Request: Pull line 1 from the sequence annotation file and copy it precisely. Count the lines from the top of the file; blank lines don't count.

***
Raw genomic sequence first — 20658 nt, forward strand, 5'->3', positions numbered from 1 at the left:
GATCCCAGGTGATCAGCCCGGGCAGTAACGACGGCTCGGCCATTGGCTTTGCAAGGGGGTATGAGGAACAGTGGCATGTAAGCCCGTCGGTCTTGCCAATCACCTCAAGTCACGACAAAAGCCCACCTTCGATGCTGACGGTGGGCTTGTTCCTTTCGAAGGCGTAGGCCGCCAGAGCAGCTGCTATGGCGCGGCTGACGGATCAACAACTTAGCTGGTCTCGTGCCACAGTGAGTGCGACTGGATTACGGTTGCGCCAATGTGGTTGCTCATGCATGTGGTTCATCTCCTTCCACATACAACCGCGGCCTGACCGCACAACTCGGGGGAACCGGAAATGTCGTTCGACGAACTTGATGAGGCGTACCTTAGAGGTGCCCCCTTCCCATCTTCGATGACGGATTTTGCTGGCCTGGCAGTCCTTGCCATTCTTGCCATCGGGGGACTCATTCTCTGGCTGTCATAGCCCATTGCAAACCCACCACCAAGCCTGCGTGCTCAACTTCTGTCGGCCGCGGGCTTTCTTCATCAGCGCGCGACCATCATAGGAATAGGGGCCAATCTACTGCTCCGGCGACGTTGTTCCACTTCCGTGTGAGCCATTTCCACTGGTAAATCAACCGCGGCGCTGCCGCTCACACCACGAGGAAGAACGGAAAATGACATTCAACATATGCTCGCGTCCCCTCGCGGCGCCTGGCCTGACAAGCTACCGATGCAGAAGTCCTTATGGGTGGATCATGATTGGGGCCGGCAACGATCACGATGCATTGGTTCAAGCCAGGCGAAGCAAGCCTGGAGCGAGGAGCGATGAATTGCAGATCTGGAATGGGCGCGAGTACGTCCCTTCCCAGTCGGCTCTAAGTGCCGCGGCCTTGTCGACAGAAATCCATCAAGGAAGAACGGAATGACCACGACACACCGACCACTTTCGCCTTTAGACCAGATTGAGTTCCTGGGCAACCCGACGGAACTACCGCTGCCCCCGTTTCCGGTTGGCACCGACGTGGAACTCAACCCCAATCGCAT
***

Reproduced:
Raw genomic sequence first — 20658 nt, forward strand, 5'->3', positions numbered from 1 at the left: